information from the Smithsonian American Art Museum catalog
description: In A Gentlewoman, J. Alden Weir depicted a well-dressed young woman in a moment of personal reflection. She rests lightly on a chair with her eyes cast downward, completely unaware of the viewer. A contemporary critic praised this woman for her "mixture of sturdiness and charm," qualities valued in turn-of-the-century gentlewomen. In the early twentieth century, modernization brought on by steam power and railroads caused feelings of anxiety among many Americans. To help alleviate such feelings, artists created images like these of quiet interior scenes, a visually soothing antidote to an unquiet age.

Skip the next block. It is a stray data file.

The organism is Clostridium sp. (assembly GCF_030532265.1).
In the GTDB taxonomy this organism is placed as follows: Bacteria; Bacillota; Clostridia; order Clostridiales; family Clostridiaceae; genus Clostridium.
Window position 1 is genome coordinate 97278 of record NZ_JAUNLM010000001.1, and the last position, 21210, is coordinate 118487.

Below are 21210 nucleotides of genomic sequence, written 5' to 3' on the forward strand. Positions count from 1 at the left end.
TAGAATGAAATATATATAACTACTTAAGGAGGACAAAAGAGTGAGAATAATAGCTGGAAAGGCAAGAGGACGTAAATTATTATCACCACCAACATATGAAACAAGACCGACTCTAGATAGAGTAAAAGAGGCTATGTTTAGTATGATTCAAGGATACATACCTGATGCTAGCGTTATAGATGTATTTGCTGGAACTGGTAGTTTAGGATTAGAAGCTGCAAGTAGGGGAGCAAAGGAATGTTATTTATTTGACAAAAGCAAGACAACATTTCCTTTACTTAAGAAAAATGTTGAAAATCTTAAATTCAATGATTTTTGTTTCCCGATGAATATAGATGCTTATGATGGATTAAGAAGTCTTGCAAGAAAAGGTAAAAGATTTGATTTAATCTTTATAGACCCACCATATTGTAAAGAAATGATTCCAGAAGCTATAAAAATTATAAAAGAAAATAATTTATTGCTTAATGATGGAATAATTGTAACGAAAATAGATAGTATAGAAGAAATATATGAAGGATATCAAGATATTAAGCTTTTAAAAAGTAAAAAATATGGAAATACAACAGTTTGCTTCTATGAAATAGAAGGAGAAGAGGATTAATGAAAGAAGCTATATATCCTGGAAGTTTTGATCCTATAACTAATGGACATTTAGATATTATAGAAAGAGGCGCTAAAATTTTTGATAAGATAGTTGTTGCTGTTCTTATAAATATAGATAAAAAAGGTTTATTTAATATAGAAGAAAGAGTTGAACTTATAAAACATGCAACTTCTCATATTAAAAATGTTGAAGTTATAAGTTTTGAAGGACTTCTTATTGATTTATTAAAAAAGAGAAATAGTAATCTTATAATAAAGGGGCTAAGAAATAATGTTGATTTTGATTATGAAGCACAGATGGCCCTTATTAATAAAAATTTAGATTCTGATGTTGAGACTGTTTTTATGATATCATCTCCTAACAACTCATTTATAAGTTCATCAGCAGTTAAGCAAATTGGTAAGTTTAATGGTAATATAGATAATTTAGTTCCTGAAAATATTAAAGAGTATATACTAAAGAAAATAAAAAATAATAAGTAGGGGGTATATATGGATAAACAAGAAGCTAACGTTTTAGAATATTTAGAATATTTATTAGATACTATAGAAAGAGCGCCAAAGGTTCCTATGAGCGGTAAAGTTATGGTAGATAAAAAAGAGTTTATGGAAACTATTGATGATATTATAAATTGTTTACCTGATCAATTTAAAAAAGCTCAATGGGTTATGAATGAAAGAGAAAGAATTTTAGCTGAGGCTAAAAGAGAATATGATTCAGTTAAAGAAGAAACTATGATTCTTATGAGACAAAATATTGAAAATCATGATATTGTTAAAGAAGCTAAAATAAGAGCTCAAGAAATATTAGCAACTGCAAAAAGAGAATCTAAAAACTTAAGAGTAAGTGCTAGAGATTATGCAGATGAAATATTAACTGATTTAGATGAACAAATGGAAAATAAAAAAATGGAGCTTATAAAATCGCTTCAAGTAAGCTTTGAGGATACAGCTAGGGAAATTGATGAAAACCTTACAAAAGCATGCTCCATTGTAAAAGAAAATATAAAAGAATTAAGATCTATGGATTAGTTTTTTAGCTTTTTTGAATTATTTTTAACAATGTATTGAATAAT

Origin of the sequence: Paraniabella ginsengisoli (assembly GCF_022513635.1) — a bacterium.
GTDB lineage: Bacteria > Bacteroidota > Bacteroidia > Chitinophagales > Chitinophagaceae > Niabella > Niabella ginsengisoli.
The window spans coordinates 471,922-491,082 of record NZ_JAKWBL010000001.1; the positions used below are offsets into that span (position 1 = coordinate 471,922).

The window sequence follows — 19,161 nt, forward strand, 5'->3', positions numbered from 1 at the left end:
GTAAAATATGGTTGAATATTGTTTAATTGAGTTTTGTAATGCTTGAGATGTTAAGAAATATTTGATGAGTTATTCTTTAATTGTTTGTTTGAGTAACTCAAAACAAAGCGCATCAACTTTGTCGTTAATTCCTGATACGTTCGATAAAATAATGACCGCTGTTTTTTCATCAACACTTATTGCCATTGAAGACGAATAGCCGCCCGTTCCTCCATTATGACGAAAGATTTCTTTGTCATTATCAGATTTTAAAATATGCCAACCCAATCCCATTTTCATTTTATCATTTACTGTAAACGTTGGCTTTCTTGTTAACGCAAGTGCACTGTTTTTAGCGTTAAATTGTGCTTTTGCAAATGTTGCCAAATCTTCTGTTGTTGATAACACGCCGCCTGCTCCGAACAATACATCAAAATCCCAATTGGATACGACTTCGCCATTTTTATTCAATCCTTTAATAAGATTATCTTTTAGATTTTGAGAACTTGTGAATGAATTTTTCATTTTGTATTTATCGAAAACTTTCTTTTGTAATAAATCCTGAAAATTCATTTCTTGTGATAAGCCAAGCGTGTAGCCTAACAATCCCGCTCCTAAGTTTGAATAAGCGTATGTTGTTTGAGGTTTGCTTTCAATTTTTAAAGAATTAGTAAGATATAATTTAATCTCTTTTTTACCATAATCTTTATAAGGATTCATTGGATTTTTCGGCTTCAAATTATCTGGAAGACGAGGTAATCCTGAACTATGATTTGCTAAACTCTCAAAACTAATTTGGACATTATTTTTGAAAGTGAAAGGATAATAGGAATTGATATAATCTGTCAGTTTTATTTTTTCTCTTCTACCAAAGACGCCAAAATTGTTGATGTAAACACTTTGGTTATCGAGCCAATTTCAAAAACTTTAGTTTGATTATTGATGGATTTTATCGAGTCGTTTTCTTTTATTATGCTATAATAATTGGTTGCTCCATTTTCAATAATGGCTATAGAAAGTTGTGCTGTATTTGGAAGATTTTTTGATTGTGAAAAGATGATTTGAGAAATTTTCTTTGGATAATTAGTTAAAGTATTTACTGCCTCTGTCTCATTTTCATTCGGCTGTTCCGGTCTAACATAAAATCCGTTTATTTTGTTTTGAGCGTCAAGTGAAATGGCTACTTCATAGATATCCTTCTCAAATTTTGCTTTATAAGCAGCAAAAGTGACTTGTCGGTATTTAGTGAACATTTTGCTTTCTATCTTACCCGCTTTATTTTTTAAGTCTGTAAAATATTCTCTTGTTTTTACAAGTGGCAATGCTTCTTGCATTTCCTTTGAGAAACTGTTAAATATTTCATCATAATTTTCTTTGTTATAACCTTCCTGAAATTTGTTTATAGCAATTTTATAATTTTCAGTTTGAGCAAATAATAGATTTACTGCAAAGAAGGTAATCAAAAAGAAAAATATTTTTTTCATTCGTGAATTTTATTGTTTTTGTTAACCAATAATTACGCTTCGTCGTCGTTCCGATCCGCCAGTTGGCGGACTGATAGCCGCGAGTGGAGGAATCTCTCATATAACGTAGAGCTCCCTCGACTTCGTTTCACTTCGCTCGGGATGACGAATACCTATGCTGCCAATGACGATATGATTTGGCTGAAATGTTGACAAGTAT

Portrait female – unidentified – waist length